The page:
Medical Marijuana and Gun Laws

Medical Marijuana and Gun Laws

Many people in Maryland own firearms for proper reasons such as hobby, sport or protection. However, law-abiding gun owners who register to be cannabis patients are considered criminals in the eyes of the federal government.

The Gun Control Act of 1968 prevents cannabis users from purchasing firearms, since it restricts sales to anyone who “is an unlawful user of or addicted to any controlled substance.” As long as THC is seen as a Schedule I controlled substance, gun-owners need to take precautions and make sure they understand the law.

Does Marijuana Show Up on Background Checks?

In Maryland, background checks are required for firearm purchases. However, one’s registration as a medical cannabis patient is private information protected by HIPAA laws. Cannabis patient data is held by the Maryland Medical Cannabis Commission, which is part of the Department of Health and Human Services in Maryland. Dispensaries also have access to this information, but they cannot release it without patient approval. No one else will know you are a patient unless you reveal your medical cannabis patient status.

Some states do put medical marijuana patient information in a database that shows up on background checks. Pennsylvania releases this information even though their program is also part of the Department of Health.

Green Health Docs employees have contacted the Maryland Medical Cannabis Commission in the past months about firearms, but have yet to receive a definitive answer regarding marijuana users and firearms. Nonetheless, based on the current law, it should not show up on a background check and there’s nothing indicating that will change in the near future.


Beware the New Firearm Transaction Form

Marijuana and Firearm Transaction Form

So why not just omit information about marijuana use if it doesn’t come up on a background check? When purchasing a firearm, prospective buyers fill out ATF Form 4473 which has a recently amended question asking:

“Are you an unlawful user of, or addicted to, marijuana or any depressant, stimulant, narcotic drug, or any other controlled substance? Warning: The use or possession of marijuana remains unlawful under Federal law regardless of whether it has been legalized or decriminalized for medicinal or recreational purposes in the state where you reside.”

Lying on this form just to be able to purchase more firearms constitutes perjury and amounts to a felony under federal law. Some people also get around this by purchasing firearms at gun shows, which do not require background checks. While gun law enforcement is currently fairly lax, it’s still a risk that many people would be uncomfortable taking and one that Green Health Docs does not endorse.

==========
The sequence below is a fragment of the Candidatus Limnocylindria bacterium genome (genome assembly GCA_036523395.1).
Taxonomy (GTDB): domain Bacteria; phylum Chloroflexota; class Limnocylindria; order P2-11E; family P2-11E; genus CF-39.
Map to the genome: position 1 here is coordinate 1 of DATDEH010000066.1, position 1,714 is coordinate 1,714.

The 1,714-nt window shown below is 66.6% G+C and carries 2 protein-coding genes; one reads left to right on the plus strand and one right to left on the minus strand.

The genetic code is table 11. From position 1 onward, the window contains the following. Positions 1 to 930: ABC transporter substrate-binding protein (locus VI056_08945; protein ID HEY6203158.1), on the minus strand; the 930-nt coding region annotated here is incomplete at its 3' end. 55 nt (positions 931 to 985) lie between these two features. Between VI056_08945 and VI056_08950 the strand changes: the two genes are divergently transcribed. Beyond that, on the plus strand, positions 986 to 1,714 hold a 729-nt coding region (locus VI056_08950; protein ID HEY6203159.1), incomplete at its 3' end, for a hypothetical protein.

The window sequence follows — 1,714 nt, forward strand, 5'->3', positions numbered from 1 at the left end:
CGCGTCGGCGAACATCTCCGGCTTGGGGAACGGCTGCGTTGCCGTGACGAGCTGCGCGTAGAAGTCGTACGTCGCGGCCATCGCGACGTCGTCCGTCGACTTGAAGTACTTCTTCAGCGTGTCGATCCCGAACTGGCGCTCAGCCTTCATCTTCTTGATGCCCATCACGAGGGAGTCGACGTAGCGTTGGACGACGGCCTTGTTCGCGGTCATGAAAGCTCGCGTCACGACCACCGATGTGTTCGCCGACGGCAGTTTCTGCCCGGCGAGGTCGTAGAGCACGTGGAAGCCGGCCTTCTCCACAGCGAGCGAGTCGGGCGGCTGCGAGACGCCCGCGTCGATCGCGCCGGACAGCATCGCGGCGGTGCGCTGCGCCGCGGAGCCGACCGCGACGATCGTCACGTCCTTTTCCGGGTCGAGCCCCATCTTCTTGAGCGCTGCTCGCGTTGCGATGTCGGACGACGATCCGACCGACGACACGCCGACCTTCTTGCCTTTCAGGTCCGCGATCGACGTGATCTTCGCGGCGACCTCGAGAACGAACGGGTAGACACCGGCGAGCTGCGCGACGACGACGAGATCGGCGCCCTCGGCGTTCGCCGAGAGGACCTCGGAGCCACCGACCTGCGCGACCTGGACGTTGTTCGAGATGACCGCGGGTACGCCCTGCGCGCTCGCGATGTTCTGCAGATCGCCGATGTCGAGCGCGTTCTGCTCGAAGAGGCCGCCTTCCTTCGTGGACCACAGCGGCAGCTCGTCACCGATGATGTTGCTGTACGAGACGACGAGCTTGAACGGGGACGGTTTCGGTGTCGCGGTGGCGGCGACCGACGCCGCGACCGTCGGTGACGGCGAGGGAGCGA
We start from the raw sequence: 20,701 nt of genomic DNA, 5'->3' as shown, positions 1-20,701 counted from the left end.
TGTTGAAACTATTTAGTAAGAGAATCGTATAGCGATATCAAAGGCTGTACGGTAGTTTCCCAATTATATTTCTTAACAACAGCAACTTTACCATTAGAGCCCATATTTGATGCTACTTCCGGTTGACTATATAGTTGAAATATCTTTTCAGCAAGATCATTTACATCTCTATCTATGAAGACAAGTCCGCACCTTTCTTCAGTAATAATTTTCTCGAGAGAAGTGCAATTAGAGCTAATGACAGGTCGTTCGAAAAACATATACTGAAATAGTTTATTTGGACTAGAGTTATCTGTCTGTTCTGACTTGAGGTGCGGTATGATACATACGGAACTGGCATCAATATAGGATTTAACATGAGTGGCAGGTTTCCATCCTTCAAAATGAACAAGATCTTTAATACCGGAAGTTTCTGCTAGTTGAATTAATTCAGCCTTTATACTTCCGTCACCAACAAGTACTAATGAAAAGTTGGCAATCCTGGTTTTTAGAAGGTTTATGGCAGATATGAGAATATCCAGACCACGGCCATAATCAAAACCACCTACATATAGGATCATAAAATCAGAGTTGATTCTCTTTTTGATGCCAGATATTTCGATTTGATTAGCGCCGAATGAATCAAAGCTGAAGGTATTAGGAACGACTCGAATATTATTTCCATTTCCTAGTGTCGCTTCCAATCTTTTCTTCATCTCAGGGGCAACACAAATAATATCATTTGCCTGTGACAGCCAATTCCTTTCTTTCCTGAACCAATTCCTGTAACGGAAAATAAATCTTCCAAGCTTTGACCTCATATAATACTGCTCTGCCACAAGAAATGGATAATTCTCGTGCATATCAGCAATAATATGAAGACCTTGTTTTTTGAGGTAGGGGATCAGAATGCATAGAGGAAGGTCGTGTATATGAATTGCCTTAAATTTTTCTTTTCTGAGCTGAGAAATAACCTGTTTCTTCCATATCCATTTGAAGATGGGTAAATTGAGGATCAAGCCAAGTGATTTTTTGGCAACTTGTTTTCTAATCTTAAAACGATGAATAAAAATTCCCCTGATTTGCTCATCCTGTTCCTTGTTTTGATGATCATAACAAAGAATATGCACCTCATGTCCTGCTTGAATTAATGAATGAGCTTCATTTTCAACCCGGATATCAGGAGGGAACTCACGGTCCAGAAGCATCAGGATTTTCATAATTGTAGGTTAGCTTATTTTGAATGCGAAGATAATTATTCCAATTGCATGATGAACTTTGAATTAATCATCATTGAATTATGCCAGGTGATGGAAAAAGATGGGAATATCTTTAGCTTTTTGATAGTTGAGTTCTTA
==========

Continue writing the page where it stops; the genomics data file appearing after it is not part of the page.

Second Amendment Protection

What if you’ve already been denied the right to purchase a firearm because of your medical marijuana use? While it seems like something the courts would overrule, someone has already tried. A Nevada cannabis patient got the issue brought all the way to the Court of Appeals for the Ninth Circuit but was ruled against. Ultimately, the federal law regarding firearms does not violate a cannabis patient’s 2nd Amendment rights.


Will they take your guns?

Medical marijuana and gun laws - confiscate guns

Some states interpret federal law more strictly and require that cannabis patients give up their firearms completely. Hawaii demands that patients confiscate guns within 30 days of becoming legal. For Maryland patients this isn’t an issue since state law doesn’t address prior gun ownership. While they may not require prior owners to hand in their firearms, Federal law does restrict possession of a firearm for cannabis users. This poses a risk if a cannabis patient is ever charged for another crime and the firearm possession comes up.

With Attorney General Jeff Sessions grandstanding about marijuana there’s always a possibility that Maryland becomes as strict as other states. This would be especially unfortunate for the chronic pain patients who would have to resume heavy opioid use if they wanted to keep their firearms and get sufficient pain relief. At the very least, for patients who require the services of caregivers, their caregivers don’t have to worry about their 2nd amendment rights being affected. Even in Pennsylvania, caregivers are not affected by the law as long as they are not patients themselves. Despite the overwhelming public support for medical cannabis, it’s important to stay informed as marijuana laws evolve to avoid legal complications.

Green Health Docs will continue to research the firearm issue and will update our patients and readers as more information becomes available. We also regularly broadcast our educational sessions on Youtube and Facebook. For more information or to learn how to become a legal medical cannabis patient, call or text us at 240-356-1000.

Please note: neither the author nor any employees at Green Health Docs are lawyers or experts in gun laws.